MEXICO CITY (Reuters) - Max Verstappen was stripped of his Mexican Grand Prix pole position and handed a three place grid drop on Saturday for failing to slow for yellow warning flags.
Formula One stewards also imposed two penalty points on the 22-year-old Red Bull driver for the incident after Mercedes driver Valtteri Bottas crashed on the final corner at the end of qualifying.
Verstappen compounded the offence by appearing defiant in a news conference before he was summoned.
“I was aware that Valtteri crashed,” the Dutchman, whose pole now goes to Ferrari’s Charles Leclerc, had said.
Asked whether he had backed off, he replied: “Didn’t really look like it, did it? No.”
Yellow flags warn drivers that they must reduce speed for safety reasons and be prepared to change direction suddenly.
Verstappen was handed a three-place grid drop at last year’s Russian Grand Prix for failing to slow for yellow flags in qualifying, and a similar drop looked likely from the moment of the summons.
Asked about the safety perspective, Verstappen had said: “I think we know what we are doing, otherwise we wouldn’t be driving an F1 car.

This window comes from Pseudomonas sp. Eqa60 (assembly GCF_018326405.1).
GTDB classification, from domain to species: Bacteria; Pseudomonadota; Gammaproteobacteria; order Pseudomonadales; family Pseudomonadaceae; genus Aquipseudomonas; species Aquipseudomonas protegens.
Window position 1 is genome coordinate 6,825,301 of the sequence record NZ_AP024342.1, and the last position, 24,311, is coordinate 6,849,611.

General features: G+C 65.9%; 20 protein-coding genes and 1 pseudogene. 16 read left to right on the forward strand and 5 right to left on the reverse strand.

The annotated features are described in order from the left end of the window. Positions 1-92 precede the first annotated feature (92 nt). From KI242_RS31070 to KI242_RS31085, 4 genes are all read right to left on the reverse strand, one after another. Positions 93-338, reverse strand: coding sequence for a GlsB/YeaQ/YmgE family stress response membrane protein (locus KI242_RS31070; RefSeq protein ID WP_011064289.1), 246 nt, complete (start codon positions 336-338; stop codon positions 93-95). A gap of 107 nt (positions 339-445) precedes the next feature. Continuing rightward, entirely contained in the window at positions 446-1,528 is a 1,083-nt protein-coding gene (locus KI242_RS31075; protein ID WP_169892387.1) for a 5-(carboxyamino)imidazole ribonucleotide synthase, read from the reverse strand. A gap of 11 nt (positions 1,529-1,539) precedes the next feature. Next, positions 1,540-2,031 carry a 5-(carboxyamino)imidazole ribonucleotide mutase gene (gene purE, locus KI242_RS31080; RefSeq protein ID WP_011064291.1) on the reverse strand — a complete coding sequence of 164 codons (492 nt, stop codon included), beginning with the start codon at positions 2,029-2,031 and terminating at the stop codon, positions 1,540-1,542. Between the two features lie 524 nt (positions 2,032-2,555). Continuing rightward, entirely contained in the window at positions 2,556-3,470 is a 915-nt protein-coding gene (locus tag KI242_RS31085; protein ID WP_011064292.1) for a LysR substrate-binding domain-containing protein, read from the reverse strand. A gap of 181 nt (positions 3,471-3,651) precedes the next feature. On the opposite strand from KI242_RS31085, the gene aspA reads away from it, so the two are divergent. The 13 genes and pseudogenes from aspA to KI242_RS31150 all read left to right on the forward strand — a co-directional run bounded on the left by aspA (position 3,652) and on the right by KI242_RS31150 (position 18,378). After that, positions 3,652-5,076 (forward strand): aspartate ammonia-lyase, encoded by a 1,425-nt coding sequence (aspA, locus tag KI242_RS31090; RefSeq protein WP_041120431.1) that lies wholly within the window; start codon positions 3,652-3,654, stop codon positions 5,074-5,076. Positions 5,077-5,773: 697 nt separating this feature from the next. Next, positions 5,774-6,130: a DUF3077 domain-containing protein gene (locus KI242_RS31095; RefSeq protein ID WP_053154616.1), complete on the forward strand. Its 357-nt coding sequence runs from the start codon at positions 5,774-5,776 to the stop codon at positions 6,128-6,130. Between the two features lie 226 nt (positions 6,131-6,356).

“It’s qualifying and you go for it. If they want to delete the lap, then delete the lap.”
The comments drew a firm response from Bottas’s team mate Lewis Hamilton, who now starts third and could seal his sixth championship if results go his way in Sunday’s race, when asked about respecting the flags.
“I think it’s really, really important that the FIA are very, very strict with the double yellow flags. There could be marshals on the scene,” he told reporters, recalling previous incidents that raised safety concerns.
“He didn’t even need to stay flat out, he’d already got pole basically.
“Luckily there were no marshals on the track. For all he knew, Valtteri could have been in the middle of the circuit and marshals could have been there. That’s what double yellow means -- could be a massive incident ahead.
“The fact that he ignored it, I mean it’s not great, but it’s done and hopefully the right calls are made and put in place. The drivers need to know to respect those things,” added the Briton.
Verstappen set his pole time with the first flying lap of the final top-10 session and faced yellow flags on his later second effort.
He has a chequered record with stewards, particularly in Mexico -- in 2016 he was demoted from third to fourth in the race after stewards ruled he had gained an advantage by leaving the track limits.
Reporting by Alan Baldwin, editing by Ken Ferris
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